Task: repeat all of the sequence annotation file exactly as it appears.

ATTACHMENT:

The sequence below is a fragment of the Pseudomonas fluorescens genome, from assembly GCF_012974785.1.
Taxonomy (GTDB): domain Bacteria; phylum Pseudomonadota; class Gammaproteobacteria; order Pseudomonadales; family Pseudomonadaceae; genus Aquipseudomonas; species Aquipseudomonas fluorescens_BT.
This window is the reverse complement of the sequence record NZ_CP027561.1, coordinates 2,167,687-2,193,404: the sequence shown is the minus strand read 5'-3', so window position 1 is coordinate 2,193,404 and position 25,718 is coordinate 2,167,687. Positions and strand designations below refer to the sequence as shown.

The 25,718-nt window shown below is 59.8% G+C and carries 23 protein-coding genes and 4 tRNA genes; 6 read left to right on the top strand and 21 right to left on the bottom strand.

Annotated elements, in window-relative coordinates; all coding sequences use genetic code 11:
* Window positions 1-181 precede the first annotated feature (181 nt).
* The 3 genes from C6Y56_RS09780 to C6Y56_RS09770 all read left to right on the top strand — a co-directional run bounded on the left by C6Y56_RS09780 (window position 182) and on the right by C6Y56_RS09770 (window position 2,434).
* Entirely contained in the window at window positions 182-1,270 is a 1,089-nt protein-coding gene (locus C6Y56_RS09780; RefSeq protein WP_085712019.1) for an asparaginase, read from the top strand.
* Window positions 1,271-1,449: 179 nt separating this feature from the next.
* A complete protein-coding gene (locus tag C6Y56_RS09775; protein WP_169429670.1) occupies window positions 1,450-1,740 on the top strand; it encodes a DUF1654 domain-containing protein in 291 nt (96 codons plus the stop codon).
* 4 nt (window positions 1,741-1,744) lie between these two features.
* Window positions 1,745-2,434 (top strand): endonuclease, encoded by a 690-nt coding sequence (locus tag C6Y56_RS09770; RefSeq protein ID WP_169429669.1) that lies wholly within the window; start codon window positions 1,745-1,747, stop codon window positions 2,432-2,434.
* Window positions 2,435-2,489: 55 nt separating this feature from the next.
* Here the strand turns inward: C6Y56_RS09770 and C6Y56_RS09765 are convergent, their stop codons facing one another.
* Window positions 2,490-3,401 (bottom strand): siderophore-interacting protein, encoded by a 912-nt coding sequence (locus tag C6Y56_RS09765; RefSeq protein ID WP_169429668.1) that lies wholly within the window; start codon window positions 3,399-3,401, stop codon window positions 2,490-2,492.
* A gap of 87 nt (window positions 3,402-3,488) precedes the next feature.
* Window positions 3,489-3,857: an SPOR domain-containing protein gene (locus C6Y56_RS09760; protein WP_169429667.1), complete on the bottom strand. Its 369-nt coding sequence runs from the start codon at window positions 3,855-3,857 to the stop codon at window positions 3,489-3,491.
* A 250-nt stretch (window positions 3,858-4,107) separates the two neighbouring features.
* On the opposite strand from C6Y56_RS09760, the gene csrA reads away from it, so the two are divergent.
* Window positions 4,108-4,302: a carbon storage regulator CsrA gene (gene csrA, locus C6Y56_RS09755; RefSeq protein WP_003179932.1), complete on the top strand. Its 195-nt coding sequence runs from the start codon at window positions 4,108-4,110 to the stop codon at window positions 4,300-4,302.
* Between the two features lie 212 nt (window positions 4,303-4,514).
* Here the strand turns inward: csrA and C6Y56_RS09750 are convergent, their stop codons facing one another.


The sequence below is a fragment of the Pseudomonas fluorescens genome, from assembly GCF_012974785.1.
Taxonomy (GTDB): domain Bacteria; phylum Pseudomonadota; class Gammaproteobacteria; order Pseudomonadales; family Pseudomonadaceae; genus Aquipseudomonas; species Aquipseudomonas fluorescens_BT.
This window is the reverse complement of the sequence record NZ_CP027561.1, coordinates 2,167,687-2,193,404: the sequence shown is the minus strand read 5'-3', so window position 1 is coordinate 2,193,404 and position 25,718 is coordinate 2,167,687. Positions and strand designations below refer to the sequence as shown.

The 25,718-nt window shown below is 59.8% G+C and carries 23 protein-coding genes and 4 tRNA genes; 6 read left to right on the top strand and 21 right to left on the bottom strand.

Annotated elements, in window-relative coordinates; all coding sequences use genetic code 11:
* Window positions 1-181 precede the first annotated feature (181 nt).
* The 3 genes from C6Y56_RS09780 to C6Y56_RS09770 all read left to right on the top strand — a co-directional run bounded on the left by C6Y56_RS09780 (window position 182) and on the right by C6Y56_RS09770 (window position 2,434).
* Entirely contained in the window at window positions 182-1,270 is a 1,089-nt protein-coding gene (locus C6Y56_RS09780; RefSeq protein WP_085712019.1) for an asparaginase, read from the top strand.
* Window positions 1,271-1,449: 179 nt separating this feature from the next.
* A complete protein-coding gene (locus tag C6Y56_RS09775; protein WP_169429670.1) occupies window positions 1,450-1,740 on the top strand; it encodes a DUF1654 domain-containing protein in 291 nt (96 codons plus the stop codon).
* 4 nt (window positions 1,741-1,744) lie between these two features.
* Window positions 1,745-2,434 (top strand): endonuclease, encoded by a 690-nt coding sequence (locus tag C6Y56_RS09770; RefSeq protein ID WP_169429669.1) that lies wholly within the window; start codon window positions 1,745-1,747, stop codon window positions 2,432-2,434.
* Window positions 2,435-2,489: 55 nt separating this feature from the next.
* Here the strand turns inward: C6Y56_RS09770 and C6Y56_RS09765 are convergent, their stop codons facing one another.
* Window positions 2,490-3,401 (bottom strand): siderophore-interacting protein, encoded by a 912-nt coding sequence (locus tag C6Y56_RS09765; RefSeq protein ID WP_169429668.1) that lies wholly within the window; start codon window positions 3,399-3,401, stop codon window positions 2,490-2,492.
* A gap of 87 nt (window positions 3,402-3,488) precedes the next feature.
* Window positions 3,489-3,857: an SPOR domain-containing protein gene (locus C6Y56_RS09760; protein WP_169429667.1), complete on the bottom strand. Its 369-nt coding sequence runs from the start codon at window positions 3,855-3,857 to the stop codon at window positions 3,489-3,491.
* A 250-nt stretch (window positions 3,858-4,107) separates the two neighbouring features.
* On the opposite strand from C6Y56_RS09760, the gene csrA reads away from it, so the two are divergent.
* Window positions 4,108-4,302: a carbon storage regulator CsrA gene (gene csrA, locus C6Y56_RS09755; RefSeq protein WP_003179932.1), complete on the top strand. Its 195-nt coding sequence runs from the start codon at window positions 4,108-4,110 to the stop codon at window positions 4,300-4,302.
* Between the two features lie 212 nt (window positions 4,303-4,514).
* Here the strand turns inward: csrA and C6Y56_RS09750 are convergent, their stop codons facing one another.